This study examined the effects of socket flexion angle in trans-tibial prosthesis on stump/socket interface pressure. Ten trans-tibial amputees voluntarily participated in this study. F-socket system was used to measure static and dynamic pressure in stump/socket interface. The pressure was measured at anterior area (proximal, middle, and distal) and posterior area (proximal, middle, and distal) in different socket flexion angles (5°, 0°, and 10°). Paired t-test was used to compare pressure differences in conventional socket flexion angle of 5° with pressures in socket flexion angles of 0° and 10° (α=.05). Mean pressure during standing in socket flexion angle of 10° decreased significantly in anterior middle area (19.7%), posterior proximal area (10.4%), and posterior distal area (16.3%) compared with socket flexion angle of 5°. Mean pressure during stance phase in socket flexion angle of 0° increased significantly in anterior proximal area (19.3%) and decreased significantly in anterior distal area (19.7%) compared with socket flexion angle of 5°. Mean pressure during stance phase in socket flexion angle of 10° decreased significantly in anterior proximal area (19.6%) and increased significantly in anterior distal area (8.2%) compared with socket flexion angle of 5°. Peak pressure during gait in socket flexion angle of 0° increased significantly in anterior proximal area (23.0%) compared with socket flexion angle of 5° and peak pressure during gait in socket flexion angle of 10° decreased significantly in anterior proximal area (22.7%) compared with socket flexion angle of 5°. Mean pressure over 80% of peak pressure (MP80+) during gait in socket flexion angle of 0° increased significantly in anterior proximal area (23.9%) and decreased significantly in anterior distal area (22.5%) compared with socket flexion angle of 5°. MP80+ during gait in socket flexion angle of 10° decreased significantly in anterior distal area (34.1%) compared with socket flexion angle of 5°. Asymmetrical pressure change patterns in socket flexion angle of 0° and 10° were revealed in anterior proximal and distal region compared with socket flexion angle of 5°. To provide comfortable and safe socket for trans-tibial amputee, socket flexion angle must be considered.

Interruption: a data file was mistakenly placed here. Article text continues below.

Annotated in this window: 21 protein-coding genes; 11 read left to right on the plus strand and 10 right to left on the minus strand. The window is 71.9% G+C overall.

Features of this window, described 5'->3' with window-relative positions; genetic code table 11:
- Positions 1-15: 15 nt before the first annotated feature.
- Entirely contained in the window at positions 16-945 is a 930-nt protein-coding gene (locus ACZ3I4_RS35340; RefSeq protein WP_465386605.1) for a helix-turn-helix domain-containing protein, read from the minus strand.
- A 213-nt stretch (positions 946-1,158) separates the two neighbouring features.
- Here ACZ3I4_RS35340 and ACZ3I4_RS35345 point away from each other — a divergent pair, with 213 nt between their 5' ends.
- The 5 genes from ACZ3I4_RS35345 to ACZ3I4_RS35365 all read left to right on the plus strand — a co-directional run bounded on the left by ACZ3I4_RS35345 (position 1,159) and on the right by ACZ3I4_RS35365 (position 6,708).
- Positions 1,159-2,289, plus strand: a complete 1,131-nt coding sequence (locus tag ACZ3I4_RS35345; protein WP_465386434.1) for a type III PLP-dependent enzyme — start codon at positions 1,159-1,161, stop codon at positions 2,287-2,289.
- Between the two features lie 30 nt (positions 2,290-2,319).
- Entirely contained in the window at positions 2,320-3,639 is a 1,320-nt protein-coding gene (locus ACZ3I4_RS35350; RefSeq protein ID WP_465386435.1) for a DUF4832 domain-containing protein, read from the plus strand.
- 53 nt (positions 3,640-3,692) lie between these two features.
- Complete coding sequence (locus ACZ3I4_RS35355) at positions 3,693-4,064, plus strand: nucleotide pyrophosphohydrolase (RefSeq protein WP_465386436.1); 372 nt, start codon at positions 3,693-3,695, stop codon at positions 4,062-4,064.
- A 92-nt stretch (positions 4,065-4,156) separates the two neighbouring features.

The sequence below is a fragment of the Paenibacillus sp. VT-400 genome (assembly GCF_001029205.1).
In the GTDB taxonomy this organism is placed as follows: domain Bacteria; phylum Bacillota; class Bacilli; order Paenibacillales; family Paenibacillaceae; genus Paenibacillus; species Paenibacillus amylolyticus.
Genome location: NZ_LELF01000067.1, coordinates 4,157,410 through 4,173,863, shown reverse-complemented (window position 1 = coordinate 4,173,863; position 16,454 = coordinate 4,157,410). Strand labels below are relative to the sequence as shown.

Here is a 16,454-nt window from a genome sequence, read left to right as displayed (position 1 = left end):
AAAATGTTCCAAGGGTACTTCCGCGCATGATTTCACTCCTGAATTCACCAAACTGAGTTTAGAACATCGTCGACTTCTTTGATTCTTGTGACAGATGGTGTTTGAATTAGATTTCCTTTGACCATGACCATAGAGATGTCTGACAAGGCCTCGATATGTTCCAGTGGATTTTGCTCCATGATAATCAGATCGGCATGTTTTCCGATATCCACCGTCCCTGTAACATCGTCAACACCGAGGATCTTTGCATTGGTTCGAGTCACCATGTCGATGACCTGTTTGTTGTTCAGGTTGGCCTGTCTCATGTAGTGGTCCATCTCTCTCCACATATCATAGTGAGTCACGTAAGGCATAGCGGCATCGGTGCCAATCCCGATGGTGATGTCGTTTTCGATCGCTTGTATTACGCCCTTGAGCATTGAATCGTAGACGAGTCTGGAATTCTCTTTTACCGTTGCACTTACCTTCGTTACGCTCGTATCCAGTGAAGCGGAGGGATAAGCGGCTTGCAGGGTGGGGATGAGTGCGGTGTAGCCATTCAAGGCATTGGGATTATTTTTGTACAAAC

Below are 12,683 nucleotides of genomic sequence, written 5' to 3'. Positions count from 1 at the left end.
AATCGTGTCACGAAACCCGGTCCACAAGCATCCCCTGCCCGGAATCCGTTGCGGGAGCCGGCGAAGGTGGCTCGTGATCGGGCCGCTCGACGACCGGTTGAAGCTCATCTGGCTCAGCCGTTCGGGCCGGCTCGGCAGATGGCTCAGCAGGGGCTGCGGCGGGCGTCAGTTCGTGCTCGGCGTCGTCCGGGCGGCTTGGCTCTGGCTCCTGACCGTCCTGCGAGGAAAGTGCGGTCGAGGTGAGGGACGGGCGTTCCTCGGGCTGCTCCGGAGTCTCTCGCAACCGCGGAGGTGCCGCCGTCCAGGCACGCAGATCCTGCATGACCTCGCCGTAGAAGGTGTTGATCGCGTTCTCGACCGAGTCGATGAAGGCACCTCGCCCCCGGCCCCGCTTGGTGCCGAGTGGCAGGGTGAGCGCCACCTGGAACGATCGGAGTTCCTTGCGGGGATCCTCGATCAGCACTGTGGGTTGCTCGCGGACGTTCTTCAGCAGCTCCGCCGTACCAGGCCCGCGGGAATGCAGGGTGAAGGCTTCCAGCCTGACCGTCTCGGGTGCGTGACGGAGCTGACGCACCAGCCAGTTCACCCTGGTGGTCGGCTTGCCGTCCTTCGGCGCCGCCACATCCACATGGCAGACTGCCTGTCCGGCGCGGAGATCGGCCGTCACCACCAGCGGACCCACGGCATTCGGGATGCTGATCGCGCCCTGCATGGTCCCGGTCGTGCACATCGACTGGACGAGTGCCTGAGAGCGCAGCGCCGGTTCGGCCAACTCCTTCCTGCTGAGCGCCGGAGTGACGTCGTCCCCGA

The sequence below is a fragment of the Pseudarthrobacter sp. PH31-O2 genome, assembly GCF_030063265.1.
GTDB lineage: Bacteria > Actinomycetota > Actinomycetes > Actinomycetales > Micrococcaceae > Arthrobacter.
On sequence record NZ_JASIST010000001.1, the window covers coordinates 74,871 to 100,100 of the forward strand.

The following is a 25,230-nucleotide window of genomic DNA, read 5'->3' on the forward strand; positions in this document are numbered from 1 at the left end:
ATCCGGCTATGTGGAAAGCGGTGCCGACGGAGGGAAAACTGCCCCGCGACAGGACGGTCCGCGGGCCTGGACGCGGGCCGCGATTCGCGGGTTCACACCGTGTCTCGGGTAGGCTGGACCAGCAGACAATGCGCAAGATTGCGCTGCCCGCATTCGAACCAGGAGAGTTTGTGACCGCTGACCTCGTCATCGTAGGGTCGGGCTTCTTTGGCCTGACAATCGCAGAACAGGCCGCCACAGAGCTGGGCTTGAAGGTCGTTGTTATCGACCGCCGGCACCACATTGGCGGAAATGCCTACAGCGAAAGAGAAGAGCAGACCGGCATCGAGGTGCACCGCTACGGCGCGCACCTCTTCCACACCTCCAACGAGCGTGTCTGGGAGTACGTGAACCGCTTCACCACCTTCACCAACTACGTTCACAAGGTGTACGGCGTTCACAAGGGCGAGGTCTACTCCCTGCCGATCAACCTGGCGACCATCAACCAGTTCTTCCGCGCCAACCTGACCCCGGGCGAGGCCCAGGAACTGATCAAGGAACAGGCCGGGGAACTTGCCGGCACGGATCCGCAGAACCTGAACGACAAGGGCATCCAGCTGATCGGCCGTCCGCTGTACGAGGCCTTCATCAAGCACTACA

The purpose of the current experiment was to describe interlimb coordination when swing limb conditions are being manipulated by constraining step length or by adding a 5 or 10 pound weight to the swing limb distally. Subjects were asked to begin walking with the right limb to land on the primary target (normal step length) that is 10 cm in diameter. However, if, during movement, the light was illuminated, then the subject had to step on one of the secondary targets (long and short step length). These three step length conditions were repeated while wearing a 5 pound ankle weight and then when wearing a 10 pound ankle weight. Ground reaction force (GRF) data indicated that there were changes in the forces and slopes of the swing and stance Fx GRFs. Long stepping subjects had to increase the propulsive force required to increase step length. Consequently, swing and stance toe-off greatly increased in the long step length condition. Short step length subjects had to adequately adjust step length, which decreased the speed of gait initiation. Loading the swing limb decreased the force and slope of the swing limb. Swing and stance toe-off was longest for the long step length condition, but there was a small difference of temporal events between no weight and weight condition. It appears that subjects modulated GRFs and temporal events differently to achieve the peak acceleration force of the swing and stance limb in response to different tasks. The findings from the current study provide preliminary data, which can be used to further investigate how we modulate forces during voluntary movement from a quiet stance. This information may be important if we are to use this or a similar task to evaluate gait patterns of the elderly and patient populations.
The purpose of this study was to compare the quality of life (QOL) between breast cancer patients with lymphedema and without using the SF-36 (Korean version). Fifty-three consecutive, unselected patients who underwent treatment for breast cancer patients with lymphedema and 37 patients without lymphedema from August 4, 2004 to October 13, 2005 were interviewed and asked to complete the SF-36. These data were used to test the hypothesis that breast cancer patients with lymphedema experience impaired quality of life relative to their control group. The lymphedema group scored poorer than the control group on six of the eight subscales as well as the physical component summary scale of the SF-36 (p<.05). Only bodily pain didn't show statistical difference (p>.05). Breast cancer patients with lymphedema appear to experience problems in multiple quality of life domains compared with without lymphedema group. These findings demonstrate the need for interventions to improve the quality of life in breast cancer patients with lymphedema.